It is now a widely held view that the Left-of-Centre governments successfully reduced poverty and extreme poverty (see Table 2), and although slow, inequality has begun to taper off (Figure 1). However, the data also confirm the fragility of the social achievements of Latin American governments – as the bonanza ended, so did the gains from poverty reduction. This points to several important shortcomings of resource-based strategies.

Figure 1 Gini Inequality Index in Latin America, 2002-2018

Screenshot 2020-03-24 at 09.29.28Source: CEPAL 2019

Most conspicuously, poverty gains may have created a trade off in making vital investments in the productive economy. Finite domestic revenues have been subject to immense political competition for rent-seeking, and without a coherent industrial strategy, an export-led growth model based on commodities are likely to be fragile and is vulnerable from price swings.

This, then, leads to a gloomy conclusion. Resource-rich states, without the institutional capacity to design a productivist strategy to diversify their export base and to set out an ambitious multi-year development plan to upgrade their industrial sectors, are likely to suffer from the vicissitudes of international commodity markets. At worst, those without political consensus over governance – Venezuela under Maduro being the emblematic case – are likely to waste the opportunities for development through their strategic mining sectors. The broader lesson, I suspect, is that institutional preconditions and pro-industrial policy coalitions are central to the success of developing countries advancing new strategies in an increasingly globalized international economy. Crucially, whenever crisis and uncertainty appear, the state as a stabilizing force becomes more prescient than ever.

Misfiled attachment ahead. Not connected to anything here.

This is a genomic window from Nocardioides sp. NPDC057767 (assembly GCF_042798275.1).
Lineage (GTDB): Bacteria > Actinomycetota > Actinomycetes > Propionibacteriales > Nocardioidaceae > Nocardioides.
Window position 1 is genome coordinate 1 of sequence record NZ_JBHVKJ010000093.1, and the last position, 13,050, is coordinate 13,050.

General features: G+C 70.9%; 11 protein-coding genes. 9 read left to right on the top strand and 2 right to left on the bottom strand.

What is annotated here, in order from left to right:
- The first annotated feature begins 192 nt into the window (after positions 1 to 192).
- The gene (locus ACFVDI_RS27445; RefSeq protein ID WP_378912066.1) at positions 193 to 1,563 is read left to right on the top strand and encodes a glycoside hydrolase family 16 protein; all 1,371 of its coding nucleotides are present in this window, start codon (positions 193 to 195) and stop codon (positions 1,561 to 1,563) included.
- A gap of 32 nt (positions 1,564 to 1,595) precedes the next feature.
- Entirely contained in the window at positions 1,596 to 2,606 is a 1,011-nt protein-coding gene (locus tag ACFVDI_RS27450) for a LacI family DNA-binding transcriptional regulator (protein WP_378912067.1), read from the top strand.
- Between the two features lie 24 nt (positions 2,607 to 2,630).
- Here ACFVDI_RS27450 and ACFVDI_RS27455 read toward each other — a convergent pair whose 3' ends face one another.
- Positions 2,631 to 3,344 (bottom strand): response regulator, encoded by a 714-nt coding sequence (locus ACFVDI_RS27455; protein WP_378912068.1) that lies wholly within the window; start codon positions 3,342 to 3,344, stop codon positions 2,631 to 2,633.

Table 2: Poverty and Extreme Poverty in 18 Latin American Countries, 2002-2019 (in percentages)

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Jewellord (Jojo) Nem Singh is an Assistant Professor at the Institute of Political Science, Leiden University working on the political economy of development and democracy in Latin America and East Asia. He tweets at @jnemsingh.

Laissez-Faire, Laissez Mourir

Emergency_hospital_during_Influenza_epidemic,_Camp_Funston,_Kansas_-_NCP_1603